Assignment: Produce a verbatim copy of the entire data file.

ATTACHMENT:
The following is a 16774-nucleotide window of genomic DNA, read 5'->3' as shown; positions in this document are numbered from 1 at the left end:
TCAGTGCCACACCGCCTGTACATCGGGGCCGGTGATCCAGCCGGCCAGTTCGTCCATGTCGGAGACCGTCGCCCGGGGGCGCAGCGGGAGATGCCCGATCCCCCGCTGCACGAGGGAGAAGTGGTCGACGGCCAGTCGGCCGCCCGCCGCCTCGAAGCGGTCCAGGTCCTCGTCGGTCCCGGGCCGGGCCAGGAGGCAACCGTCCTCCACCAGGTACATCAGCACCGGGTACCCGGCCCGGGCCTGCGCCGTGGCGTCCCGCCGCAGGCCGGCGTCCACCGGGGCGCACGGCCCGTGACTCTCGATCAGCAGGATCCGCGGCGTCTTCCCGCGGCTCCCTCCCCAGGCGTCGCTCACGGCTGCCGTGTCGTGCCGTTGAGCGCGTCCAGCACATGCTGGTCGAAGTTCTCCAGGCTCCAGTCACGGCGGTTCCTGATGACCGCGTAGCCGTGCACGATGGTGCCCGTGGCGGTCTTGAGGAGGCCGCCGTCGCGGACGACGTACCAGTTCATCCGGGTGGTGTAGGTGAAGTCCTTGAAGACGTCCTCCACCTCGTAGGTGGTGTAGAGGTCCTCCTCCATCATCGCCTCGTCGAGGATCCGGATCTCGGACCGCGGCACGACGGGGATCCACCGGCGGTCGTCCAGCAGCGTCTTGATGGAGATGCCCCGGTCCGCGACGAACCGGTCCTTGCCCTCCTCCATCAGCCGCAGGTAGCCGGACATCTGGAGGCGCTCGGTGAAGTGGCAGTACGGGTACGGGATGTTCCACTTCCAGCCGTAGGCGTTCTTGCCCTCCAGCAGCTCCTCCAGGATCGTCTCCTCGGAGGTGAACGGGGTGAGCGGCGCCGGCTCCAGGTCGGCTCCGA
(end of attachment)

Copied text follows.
The following is a 16774-nucleotide window of genomic DNA, read 5'->3' as shown; positions in this document are numbered from 1 at the left end:
TCAGTGCCACACCGCCTGTACATCGGGGCCGGTGATCCAGCCGGCCAGTTCGTCCATGTCGGAGACCGTCGCCCGGGGGCGCAGCGGGAGATGCCCGATCCCCCGCTGCACGAGGGAGAAGTGGTCGACGGCCAGTCGGCCGCCCGCCGCCTCGAAGCGGTCCAGGTCCTCGTCGGTCCCGGGCCGGGCCAGGAGGCAACCGTCCTCCACCAGGTACATCAGCACCGGGTACCCGGCCCGGGCCTGCGCCGTGGCGTCCCGCCGCAGGCCGGCGTCCACCGGGGCGCACGGCCCGTGACTCTCGATCAGCAGGATCCGCGGCGTCTTCCCGCGGCTCCCTCCCCAGGCGTCGCTCACGGCTGCCGTGTCGTGCCGTTGAGCGCGTCCAGCACATGCTGGTCGAAGTTCTCCAGGCTCCAGTCACGGCGGTTCCTGATGACCGCGTAGCCGTGCACGATGGTGCCCGTGGCGGTCTTGAGGAGGCCGCCGTCGCGGACGACGTACCAGTTCATCCGGGTGGTGTAGGTGAAGTCCTTGAAGACGTCCTCCACCTCGTAGGTGGTGTAGAGGTCCTCCTCCATCATCGCCTCGTCGAGGATCCGGATCTCGGACCGCGGCACGACGGGGATCCACCGGCGGTCGTCCAGCAGCGTCTTGATGGAGATGCCCCGGTCCGCGACGAACCGGTCCTTGCCCTCCTCCATCAGCCGCAGGTAGCCGGACATCTGGAGGCGCTCGGTGAAGTGGCAGTACGGGTACGGGATGTTCCACTTCCAGCCGTAGGCGTTCTTGCCCTCCAGCAGCTCCTCCAGGATCGTCTCCTCGGAGGTGAACGGGGTGAGCGGCGCCGGCTCCAGGTCGGCTCCGA